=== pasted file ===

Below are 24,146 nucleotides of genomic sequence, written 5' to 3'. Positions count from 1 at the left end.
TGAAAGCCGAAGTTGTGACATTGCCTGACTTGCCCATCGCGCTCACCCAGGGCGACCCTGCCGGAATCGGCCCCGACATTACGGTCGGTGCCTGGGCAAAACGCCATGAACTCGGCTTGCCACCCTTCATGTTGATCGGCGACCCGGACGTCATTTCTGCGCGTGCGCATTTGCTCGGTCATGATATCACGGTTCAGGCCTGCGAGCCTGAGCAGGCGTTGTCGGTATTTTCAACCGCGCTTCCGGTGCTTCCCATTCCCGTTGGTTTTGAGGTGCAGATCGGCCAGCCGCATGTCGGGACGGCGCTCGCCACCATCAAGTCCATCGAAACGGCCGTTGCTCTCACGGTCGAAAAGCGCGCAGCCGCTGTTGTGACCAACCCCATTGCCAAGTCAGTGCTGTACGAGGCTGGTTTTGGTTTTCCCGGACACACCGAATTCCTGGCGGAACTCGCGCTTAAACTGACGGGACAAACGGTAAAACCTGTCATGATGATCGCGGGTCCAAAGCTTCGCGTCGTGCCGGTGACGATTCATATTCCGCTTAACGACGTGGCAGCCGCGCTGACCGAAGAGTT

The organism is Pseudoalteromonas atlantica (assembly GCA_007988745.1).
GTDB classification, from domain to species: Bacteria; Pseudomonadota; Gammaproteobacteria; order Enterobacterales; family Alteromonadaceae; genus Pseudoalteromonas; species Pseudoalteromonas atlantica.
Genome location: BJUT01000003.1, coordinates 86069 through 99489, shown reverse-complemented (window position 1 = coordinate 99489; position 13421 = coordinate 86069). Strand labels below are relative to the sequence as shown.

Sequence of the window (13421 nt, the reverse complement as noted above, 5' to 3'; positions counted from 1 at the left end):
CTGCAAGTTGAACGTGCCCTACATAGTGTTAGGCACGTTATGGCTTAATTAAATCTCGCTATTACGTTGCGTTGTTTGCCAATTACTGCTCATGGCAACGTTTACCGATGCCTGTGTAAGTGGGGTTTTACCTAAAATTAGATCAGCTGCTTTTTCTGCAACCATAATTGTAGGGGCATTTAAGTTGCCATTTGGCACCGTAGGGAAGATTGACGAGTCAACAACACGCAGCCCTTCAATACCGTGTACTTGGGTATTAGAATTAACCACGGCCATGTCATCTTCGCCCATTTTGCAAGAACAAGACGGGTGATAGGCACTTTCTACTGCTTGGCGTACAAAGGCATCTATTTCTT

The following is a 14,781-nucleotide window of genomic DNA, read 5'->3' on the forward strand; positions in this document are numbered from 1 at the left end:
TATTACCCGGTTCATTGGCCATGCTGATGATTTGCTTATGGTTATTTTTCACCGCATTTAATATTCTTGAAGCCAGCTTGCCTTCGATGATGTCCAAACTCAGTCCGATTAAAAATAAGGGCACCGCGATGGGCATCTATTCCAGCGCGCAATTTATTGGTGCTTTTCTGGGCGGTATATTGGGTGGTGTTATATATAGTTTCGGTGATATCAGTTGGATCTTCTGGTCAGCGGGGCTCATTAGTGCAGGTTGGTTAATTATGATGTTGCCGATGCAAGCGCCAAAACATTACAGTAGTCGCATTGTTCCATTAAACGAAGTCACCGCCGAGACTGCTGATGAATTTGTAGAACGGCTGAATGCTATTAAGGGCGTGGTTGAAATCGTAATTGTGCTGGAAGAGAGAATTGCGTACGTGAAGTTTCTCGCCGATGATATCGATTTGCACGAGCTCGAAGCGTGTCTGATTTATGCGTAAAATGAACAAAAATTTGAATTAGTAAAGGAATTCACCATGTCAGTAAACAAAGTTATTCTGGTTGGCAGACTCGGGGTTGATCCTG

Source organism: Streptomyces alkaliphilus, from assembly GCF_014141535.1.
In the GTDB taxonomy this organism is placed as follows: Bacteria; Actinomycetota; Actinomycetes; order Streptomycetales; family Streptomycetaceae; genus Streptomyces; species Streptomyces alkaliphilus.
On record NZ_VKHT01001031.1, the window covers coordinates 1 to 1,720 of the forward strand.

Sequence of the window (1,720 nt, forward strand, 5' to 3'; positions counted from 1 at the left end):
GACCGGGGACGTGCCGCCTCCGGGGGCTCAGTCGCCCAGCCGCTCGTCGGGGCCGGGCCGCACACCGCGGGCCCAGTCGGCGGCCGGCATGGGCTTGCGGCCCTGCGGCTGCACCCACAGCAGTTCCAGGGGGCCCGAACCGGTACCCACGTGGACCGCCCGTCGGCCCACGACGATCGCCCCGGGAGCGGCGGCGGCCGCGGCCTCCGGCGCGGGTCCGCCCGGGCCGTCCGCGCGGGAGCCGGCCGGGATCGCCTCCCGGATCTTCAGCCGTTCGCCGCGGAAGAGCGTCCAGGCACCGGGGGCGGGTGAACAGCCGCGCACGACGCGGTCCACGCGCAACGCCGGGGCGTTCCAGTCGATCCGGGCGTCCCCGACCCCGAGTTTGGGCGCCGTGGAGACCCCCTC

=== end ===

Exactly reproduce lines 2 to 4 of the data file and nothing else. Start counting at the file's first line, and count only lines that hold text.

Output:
TGAAAGCCGAAGTTGTGACATTGCCTGACTTGCCCATCGCGCTCACCCAGGGCGACCCTGCCGGAATCGGCCCCGACATTACGGTCGGTGCCTGGGCAAAACGCCATGAACTCGGCTTGCCACCCTTCATGTTGATCGGCGACCCGGACGTCATTTCTGCGCGTGCGCATTTGCTCGGTCATGATATCACGGTTCAGGCCTGCGAGCCTGAGCAGGCGTTGTCGGTATTTTCAACCGCGCTTCCGGTGCTTCCCATTCCCGTTGGTTTTGAGGTGCAGATCGGCCAGCCGCATGTCGGGACGGCGCTCGCCACCATCAAGTCCATCGAAACGGCCGTTGCTCTCACGGTCGAAAAGCGCGCAGCCGCTGTTGTGACCAACCCCATTGCCAAGTCAGTGCTGTACGAGGCTGGTTTTGGTTTTCCCGGACACACCGAATTCCTGGCGGAACTCGCGCTTAAACTGACGGGACAAACGGTAAAACCTGTCATGATGATCGCGGGTCCAAAGCTTCGCGTCGTGCCGGTGACGATTCATATTCCGCTTAACGACGTGGCAGCCGCGCTGACCGAAGAGTT

The organism is Pseudoalteromonas atlantica (assembly GCA_007988745.1).
GTDB classification, from domain to species: Bacteria; Pseudomonadota; Gammaproteobacteria; order Enterobacterales; family Alteromonadaceae; genus Pseudoalteromonas; species Pseudoalteromonas atlantica.